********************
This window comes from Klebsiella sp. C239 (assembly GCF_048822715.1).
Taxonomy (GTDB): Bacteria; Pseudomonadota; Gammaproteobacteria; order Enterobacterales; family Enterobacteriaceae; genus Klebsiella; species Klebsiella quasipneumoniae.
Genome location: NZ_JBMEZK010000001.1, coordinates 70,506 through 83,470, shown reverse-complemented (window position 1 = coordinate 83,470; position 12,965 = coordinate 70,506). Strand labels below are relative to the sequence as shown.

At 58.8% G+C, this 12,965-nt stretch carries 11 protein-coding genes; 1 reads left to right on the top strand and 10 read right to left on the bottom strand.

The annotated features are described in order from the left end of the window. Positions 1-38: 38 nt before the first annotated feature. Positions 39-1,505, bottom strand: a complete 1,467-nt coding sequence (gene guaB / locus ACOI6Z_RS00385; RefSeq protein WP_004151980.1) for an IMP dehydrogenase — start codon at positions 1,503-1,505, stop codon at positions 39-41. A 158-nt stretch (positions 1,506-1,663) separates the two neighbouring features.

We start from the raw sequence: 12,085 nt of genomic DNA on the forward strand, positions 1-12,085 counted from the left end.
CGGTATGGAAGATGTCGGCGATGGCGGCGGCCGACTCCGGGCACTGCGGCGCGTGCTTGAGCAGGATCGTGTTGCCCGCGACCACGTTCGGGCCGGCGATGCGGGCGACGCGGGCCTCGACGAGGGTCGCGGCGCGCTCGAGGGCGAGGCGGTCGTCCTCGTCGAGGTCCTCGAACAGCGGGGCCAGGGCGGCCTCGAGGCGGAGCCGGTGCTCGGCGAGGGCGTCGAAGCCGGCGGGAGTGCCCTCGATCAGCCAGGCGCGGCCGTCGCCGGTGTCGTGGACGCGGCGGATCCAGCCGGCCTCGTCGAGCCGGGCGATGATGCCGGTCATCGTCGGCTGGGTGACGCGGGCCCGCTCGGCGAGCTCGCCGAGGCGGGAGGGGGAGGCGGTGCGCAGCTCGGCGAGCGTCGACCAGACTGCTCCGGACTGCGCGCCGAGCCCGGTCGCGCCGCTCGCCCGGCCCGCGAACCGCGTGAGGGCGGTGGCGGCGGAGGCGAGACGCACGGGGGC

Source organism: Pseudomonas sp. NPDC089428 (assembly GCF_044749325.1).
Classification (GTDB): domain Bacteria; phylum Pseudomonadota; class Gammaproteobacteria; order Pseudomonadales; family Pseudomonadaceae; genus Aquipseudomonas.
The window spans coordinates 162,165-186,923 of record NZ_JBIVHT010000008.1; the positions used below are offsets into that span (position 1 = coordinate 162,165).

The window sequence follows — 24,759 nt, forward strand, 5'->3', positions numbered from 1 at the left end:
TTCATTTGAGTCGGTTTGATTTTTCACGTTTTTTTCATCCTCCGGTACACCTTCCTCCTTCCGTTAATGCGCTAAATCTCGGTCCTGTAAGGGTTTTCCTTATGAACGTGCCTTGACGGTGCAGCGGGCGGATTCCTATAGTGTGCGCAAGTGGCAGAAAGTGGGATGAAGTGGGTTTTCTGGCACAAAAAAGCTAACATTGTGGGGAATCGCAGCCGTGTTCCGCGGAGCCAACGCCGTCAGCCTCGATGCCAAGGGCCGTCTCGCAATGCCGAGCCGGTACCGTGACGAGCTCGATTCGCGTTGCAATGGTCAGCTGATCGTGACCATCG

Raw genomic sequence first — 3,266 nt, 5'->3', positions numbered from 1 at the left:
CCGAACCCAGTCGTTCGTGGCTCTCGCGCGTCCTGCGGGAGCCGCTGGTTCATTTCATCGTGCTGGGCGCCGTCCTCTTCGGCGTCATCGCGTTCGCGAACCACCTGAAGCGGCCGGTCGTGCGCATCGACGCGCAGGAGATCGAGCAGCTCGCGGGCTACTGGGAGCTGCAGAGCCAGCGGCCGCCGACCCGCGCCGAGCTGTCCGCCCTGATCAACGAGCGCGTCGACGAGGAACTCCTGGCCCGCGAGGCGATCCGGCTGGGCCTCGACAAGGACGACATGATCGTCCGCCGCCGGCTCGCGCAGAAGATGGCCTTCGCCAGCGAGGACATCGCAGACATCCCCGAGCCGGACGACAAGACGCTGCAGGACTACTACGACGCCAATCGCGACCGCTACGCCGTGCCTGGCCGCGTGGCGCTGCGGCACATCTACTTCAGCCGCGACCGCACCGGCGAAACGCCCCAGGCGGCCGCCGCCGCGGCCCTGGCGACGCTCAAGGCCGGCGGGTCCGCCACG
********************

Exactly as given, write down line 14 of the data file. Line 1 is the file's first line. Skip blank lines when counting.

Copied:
CCGAACCCAGTCGTTCGTGGCTCTCGCGCGTCCTGCGGGAGCCGCTGGTTCATTTCATCGTGCTGGGCGCCGTCCTCTTCGGCGTCATCGCGTTCGCGAACCACCTGAAGCGGCCGGTCGTGCGCATCGACGCGCAGGAGATCGAGCAGCTCGCGGGCTACTGGGAGCTGCAGAGCCAGCGGCCGCCGACCCGCGCCGAGCTGTCCGCCCTGATCAACGAGCGCGTCGACGAGGAACTCCTGGCCCGCGAGGCGATCCGGCTGGGCCTCGACAAGGACGACATGATCGTCCGCCGCCGGCTCGCGCAGAAGATGGCCTTCGCCAGCGAGGACATCGCAGACATCCCCGAGCCGGACGACAAGACGCTGCAGGACTACTACGACGCCAATCGCGACCGCTACGCCGTGCCTGGCCGCGTGGCGCTGCGGCACATCTACTTCAGCCGCGACCGCACCGGCGAAACGCCCCAGGCGGCCGCCGCCGCGGCCCTGGCGACGCTCAAGGCCGGCGGGTCCGCCACG